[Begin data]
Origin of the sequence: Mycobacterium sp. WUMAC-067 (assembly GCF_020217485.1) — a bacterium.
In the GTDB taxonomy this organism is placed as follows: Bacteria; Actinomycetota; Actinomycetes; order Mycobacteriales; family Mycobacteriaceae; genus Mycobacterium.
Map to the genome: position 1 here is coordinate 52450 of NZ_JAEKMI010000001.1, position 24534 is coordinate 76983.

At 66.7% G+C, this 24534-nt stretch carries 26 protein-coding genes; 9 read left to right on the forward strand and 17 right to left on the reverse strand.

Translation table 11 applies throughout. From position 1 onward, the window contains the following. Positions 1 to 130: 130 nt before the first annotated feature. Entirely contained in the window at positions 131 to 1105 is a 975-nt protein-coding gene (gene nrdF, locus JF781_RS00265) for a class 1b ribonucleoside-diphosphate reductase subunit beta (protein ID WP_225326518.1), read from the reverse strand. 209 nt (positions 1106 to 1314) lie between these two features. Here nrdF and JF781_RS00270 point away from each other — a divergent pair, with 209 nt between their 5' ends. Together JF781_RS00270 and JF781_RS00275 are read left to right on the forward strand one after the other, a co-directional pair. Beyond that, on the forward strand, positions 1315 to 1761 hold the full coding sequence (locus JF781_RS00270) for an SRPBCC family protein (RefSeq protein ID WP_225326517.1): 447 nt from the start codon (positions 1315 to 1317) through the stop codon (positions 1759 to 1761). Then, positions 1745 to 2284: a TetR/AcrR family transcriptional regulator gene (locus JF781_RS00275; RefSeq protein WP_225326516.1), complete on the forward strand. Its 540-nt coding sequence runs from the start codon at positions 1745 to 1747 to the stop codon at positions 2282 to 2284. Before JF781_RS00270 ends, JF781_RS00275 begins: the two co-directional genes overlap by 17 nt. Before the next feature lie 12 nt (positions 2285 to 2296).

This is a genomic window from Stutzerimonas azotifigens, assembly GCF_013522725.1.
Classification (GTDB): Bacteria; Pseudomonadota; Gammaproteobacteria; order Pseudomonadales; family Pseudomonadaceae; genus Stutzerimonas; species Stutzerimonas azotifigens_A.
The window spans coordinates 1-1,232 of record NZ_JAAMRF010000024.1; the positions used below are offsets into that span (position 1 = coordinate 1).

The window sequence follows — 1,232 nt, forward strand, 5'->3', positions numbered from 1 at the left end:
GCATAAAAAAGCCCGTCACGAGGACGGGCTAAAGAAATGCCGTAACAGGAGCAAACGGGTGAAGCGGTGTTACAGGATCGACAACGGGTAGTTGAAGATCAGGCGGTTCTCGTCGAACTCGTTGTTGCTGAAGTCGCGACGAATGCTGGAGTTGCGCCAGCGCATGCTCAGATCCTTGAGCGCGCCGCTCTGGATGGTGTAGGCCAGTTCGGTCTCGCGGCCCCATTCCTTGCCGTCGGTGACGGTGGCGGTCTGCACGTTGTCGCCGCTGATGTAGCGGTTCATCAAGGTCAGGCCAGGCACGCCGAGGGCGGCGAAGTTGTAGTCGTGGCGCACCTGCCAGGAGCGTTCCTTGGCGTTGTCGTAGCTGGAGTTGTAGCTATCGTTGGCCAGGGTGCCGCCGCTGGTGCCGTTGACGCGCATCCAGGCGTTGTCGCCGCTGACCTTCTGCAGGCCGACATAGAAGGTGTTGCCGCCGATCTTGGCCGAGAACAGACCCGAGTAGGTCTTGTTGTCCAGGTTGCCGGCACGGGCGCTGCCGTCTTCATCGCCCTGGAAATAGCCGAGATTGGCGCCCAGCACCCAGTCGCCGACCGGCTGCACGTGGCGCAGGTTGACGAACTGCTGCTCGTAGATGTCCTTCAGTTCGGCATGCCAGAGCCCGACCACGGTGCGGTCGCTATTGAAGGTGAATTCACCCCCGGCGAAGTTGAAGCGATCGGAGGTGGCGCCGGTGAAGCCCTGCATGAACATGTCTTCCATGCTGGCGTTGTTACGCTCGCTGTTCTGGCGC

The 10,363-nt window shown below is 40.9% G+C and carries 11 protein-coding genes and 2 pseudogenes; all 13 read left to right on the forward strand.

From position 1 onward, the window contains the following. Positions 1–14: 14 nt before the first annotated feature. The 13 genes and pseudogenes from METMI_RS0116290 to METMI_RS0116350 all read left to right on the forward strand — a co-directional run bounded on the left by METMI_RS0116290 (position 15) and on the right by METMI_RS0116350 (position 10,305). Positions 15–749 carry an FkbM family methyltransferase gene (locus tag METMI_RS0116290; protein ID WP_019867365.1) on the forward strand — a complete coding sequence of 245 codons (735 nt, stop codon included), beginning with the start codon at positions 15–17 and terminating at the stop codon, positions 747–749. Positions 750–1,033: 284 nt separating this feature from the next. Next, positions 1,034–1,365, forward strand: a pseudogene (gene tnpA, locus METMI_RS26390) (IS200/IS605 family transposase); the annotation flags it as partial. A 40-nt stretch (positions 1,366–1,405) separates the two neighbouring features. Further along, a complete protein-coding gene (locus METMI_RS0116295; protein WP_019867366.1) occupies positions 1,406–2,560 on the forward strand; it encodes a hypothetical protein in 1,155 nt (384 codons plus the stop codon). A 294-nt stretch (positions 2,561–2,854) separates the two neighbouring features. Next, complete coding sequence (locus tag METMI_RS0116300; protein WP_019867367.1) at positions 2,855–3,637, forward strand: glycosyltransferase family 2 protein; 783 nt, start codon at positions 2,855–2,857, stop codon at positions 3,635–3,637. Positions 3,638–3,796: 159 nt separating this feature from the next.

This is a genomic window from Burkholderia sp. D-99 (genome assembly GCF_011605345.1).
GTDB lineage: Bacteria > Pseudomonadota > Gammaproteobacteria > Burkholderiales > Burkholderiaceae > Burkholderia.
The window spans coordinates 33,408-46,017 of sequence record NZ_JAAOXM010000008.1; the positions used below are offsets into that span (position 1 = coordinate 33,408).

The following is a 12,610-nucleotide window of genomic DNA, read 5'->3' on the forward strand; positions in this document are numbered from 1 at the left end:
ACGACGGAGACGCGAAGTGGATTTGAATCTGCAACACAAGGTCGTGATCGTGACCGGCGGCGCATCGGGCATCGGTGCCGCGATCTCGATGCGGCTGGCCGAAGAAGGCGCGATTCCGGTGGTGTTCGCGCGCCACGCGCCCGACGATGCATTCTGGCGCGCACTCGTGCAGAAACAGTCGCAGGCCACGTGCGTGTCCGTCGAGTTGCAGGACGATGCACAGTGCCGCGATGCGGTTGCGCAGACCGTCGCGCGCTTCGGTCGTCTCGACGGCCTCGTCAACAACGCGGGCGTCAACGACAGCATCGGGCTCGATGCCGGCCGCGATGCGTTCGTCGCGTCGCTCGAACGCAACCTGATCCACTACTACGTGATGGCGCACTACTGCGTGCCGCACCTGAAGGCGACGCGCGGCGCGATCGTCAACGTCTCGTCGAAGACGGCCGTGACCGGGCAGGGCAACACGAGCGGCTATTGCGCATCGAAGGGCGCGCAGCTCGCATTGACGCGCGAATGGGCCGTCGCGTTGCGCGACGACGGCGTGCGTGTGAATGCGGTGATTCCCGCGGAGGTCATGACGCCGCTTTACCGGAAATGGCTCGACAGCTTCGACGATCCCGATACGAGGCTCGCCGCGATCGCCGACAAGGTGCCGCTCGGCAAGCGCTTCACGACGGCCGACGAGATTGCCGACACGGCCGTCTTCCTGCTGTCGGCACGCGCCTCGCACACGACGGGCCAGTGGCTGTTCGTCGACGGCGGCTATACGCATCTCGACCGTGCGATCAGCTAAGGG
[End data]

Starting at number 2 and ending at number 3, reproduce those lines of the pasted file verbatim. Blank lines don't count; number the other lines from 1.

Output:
In the GTDB taxonomy this organism is placed as follows: Bacteria; Actinomycetota; Actinomycetes; order Mycobacteriales; family Mycobacteriaceae; genus Mycobacterium.
Map to the genome: position 1 here is coordinate 52450 of NZ_JAEKMI010000001.1, position 24534 is coordinate 76983.